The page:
He’ll also learn to recognize shapes, colors, textures, smells, flavors, and his own personal likes and dislikes. More is going on than meets the eye when your baby is feeding himself his own meal. He’s learning all kinds of new things!
Your Baby Can Join In At Family Mealtimes
In our house, the baby is the star of the show. He sits in his highchair pulled up to the table and smiles and giggles as the kids give him attention! What he’s eating is always the big question. And it seems like the kids are all fascinated every time he tries a new food!
Baby-led weaning allows your baby to be a part of the family meal table and interact and feel like he’s a part of everything that’s going on. He becomes a contributing member of the family table.
Ready To Start Baby-Led Weaning? Here Are Some Helpful Tips:
- Wait until your baby is ready. Your baby will begin to give you clues when he or she is ready to start eating solid foods. He or she should be able to sit upright in a high chair and full support his neck. One indication that your baby is ready to start eating solid foods will be an interest in what you are eating. You might notice your baby starting to reach for food when you are eating. You’ll know it’s now time.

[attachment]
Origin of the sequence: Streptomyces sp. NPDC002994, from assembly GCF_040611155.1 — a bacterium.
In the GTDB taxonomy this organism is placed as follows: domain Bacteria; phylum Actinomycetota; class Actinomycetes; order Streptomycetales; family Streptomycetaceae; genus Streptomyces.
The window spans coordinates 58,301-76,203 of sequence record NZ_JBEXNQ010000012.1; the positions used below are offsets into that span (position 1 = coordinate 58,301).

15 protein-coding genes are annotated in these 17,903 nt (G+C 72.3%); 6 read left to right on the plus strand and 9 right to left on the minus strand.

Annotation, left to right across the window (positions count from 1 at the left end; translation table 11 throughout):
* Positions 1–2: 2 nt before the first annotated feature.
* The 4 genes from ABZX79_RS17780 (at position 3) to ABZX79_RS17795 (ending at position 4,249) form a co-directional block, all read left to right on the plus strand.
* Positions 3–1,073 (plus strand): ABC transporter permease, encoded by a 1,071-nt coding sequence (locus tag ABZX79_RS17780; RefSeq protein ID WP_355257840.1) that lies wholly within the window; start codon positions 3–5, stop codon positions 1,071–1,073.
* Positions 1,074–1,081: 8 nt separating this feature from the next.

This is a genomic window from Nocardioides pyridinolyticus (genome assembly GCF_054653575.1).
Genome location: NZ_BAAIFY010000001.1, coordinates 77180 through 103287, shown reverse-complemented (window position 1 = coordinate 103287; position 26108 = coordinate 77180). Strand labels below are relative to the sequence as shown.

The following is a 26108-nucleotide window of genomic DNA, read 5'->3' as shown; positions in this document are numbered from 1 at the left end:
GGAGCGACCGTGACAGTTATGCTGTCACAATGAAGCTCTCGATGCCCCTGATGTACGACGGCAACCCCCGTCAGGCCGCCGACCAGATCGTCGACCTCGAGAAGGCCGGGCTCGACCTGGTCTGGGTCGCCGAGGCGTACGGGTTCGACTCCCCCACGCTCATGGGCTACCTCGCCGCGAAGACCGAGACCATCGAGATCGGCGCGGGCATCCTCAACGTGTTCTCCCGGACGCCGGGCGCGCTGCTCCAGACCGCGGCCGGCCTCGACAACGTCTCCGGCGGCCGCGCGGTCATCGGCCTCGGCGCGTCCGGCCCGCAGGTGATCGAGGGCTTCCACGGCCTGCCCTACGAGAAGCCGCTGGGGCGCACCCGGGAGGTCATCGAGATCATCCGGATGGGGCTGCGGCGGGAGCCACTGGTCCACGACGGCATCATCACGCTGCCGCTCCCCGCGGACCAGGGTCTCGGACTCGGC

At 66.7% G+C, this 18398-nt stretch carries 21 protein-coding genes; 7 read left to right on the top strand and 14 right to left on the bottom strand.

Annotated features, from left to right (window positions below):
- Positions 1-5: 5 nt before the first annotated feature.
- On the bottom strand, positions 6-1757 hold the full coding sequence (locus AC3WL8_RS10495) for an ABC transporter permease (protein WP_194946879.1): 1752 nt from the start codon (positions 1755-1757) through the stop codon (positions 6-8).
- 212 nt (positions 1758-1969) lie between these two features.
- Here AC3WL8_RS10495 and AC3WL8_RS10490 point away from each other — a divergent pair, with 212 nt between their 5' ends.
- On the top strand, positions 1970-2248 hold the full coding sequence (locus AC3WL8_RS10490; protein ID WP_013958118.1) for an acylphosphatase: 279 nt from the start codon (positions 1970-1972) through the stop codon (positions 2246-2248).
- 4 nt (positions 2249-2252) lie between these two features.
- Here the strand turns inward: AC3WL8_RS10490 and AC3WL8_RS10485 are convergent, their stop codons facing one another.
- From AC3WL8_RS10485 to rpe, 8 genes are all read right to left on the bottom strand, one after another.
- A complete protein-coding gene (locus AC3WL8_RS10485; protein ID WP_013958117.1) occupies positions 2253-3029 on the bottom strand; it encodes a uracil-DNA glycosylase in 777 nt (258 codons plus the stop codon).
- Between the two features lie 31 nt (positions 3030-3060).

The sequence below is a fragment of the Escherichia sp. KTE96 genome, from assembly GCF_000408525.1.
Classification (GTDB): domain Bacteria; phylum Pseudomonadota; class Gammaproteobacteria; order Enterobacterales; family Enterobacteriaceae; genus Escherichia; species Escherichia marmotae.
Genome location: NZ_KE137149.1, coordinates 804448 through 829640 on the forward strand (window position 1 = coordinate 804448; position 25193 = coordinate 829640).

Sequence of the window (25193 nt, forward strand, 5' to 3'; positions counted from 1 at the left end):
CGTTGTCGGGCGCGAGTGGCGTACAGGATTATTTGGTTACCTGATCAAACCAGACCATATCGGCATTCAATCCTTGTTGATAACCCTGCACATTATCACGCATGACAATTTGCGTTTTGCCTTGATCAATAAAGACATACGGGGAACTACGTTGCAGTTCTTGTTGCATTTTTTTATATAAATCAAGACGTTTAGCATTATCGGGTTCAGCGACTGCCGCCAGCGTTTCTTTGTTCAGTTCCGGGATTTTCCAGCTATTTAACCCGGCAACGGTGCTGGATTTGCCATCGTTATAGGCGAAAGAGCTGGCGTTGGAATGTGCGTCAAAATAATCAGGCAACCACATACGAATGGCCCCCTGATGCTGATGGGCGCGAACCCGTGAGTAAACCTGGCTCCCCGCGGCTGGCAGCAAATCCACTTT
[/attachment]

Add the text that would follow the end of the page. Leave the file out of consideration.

- Don’t stop nursing or giving formula. Baby-led weaning isn’t so much about not nursing or giving formula as it is allowing your baby to start eating solid foods. Your baby needs to continue receiving the benefits of breastmilk or formula. You are just starting to move in the direction of food being his or her main source of nutrition. Remember you can keep breastfeeding even as your baby gets older and starts eating more solid foods.
- Supervise your baby. Never leave your baby unattended. You’ll need to be there to make sure your baby isn’t having trouble with swallowing or choking. It’s always a good idea to be present in case your baby needs help.
- Give a variety. When your baby is little he or she is more open to trying new foods. This is a great time to introduce variety. Make sure and offer a variety of flavors, colors and textures. You’ll be setting your baby up for a much better foundation of healthy eating in the future.
- Prepare the food. Cut the food into small pieces to avoid choking. Also, cutting in little pieces adds interest and the ability for your baby to pick up the pieces.
- Expect a mess. Let’s just face it. Feeding babies is messy. And since your baby is learning, you shouldn’t be surprised by a mess! Purchase a nice bib and a get a rug to put under your baby’s high chair. That way you can easily toss it in the wash for cleaning and your floor will be spared.
- Socialize with your baby. Talk to your baby and include him or her in the meal. Your baby wants to feel like a part of the family as well. So make sure and make him or her feel a part of the family dinner table!
It’s Worth It!
Your baby will go through many changes as he grows up. Teaching him to eat is the first of many. Be patient and offer lots of love and reassurance. You’ll be happy you took the time to set a good foundation right now! In the end, your effort will be worth it!
Do you have experience with baby-led weaning? Share some tips and tricks and let me know how you did it!